Is The Political System So Flawed To Be Spending Billions To Get People in Power?

by on November 3, 2010

in consumer

One Expensive Political System

Voter Tuesday has come and gone.  All the angry commercials where grown adults bash on each other at every turn of the road are gone.  Here in CA, from what I could tell, Meg Whitman threw the first stone and kept tossing them out there until Brown HAD to retaliate, and boy, did he!.  It was ugly.

But with all the bickering between candidates across the board just here in California it made me wonder just how much bickering was aired across the country… in a time and era where political candidates drop millions billions to tear into each other rather than extol their own virtues.

In other words, if we make the other guy look really bad, we look like the lesser evil.

One individual who I really enjoyed watching in the past was Minnesota’s ex-governor, Jesse Ventura, ex-wrestler.  What he did was campaign on promises of what he wanted to do and kept a website checklist during his tenure where he kept track of promises kept and achievements made.  That was a refreshing twist, except for the part where the system of entrenched parties made it hard to get things done.

Huge Gobs of Money Spent

Regardless of the statistical oddity, there is one thing that really stands out in my mind and that’s how much money was spent campaigning for the vote.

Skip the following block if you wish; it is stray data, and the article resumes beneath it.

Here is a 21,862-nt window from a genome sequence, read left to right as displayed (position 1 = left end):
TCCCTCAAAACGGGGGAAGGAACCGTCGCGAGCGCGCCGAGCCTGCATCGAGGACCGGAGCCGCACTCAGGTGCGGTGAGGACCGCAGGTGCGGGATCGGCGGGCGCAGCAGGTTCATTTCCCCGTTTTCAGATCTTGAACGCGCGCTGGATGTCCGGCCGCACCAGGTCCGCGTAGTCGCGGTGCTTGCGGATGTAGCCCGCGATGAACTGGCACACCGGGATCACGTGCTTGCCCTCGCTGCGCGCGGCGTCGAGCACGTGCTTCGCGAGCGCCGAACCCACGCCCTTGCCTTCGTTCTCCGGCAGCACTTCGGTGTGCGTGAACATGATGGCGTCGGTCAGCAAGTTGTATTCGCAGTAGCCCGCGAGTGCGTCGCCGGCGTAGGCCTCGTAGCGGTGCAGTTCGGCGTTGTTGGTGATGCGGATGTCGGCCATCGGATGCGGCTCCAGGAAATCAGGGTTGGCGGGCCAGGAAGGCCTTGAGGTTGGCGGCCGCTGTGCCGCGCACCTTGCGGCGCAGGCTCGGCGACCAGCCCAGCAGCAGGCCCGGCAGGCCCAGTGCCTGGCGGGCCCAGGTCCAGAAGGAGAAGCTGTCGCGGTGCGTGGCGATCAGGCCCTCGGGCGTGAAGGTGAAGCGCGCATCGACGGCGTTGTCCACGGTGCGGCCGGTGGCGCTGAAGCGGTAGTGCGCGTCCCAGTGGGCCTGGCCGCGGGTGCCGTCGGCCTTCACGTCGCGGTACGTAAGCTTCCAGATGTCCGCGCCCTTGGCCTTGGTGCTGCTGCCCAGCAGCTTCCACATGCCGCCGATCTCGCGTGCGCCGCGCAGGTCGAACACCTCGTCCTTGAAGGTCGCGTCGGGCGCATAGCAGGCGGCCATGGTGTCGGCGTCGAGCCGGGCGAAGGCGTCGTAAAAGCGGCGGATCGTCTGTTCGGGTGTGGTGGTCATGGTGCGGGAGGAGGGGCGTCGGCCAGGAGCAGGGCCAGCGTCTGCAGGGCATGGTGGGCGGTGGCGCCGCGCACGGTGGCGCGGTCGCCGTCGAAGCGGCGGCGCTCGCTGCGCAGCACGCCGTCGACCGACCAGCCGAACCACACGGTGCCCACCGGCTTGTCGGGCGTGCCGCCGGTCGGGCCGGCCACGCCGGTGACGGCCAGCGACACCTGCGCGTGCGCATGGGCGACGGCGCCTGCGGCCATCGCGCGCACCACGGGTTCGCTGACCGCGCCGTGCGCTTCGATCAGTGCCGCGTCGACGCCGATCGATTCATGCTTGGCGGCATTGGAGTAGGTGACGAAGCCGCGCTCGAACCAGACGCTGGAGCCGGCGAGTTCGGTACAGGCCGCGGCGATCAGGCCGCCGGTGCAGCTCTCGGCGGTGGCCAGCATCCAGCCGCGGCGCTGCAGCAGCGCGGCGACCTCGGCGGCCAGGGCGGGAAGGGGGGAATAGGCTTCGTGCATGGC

According to, $198 MILLION was spent on ads in the last 5 weeks leading up to House & Senate races.  $198 million.  The most expensive fight was between Barbara Boxer and Carly Fiorina, where they dropped $13 million in five weeks fighting it out.

These numbers are part of the $367 million total that was spent since January 1st by the contenders.

But the huge eye opener is what The Washington Post is reporting back on October 28th – that candidates, parties and outside interest parties were approaching the $4 BILLION mark.

All That Money Spent and Kids Still Lose Teachers

That’s a crazy number to see, that our politicians spent that much money in a time and era when people are losing jobs and homes.  When kids in our education system are losing teachers and supplies.  When cities are losing police and firemen.  When family businesses that have been around for 50 to 100 years are going under, the political process spent almost $4 billion to get their tool into the seat of power.

And only half that money won their goals.  So much for the needy.

Hey, I Have A Suggestion

I think it would be a great new rule in life that political spending should have to spend as much on local needs that they spend on campaign advertising.  I’d love to see $2 billion dropped back on public schools and other deserving programs so the hard working teachers can stay put, so classrooms don’t get overcrowded, so America’s future can have supplies for their youthful education.  But that’s just me.  I could be wrong!

[ Politico, The Washington Post]

{ 0 comments… add one now }

Leave a Comment

Previous post:

Next post: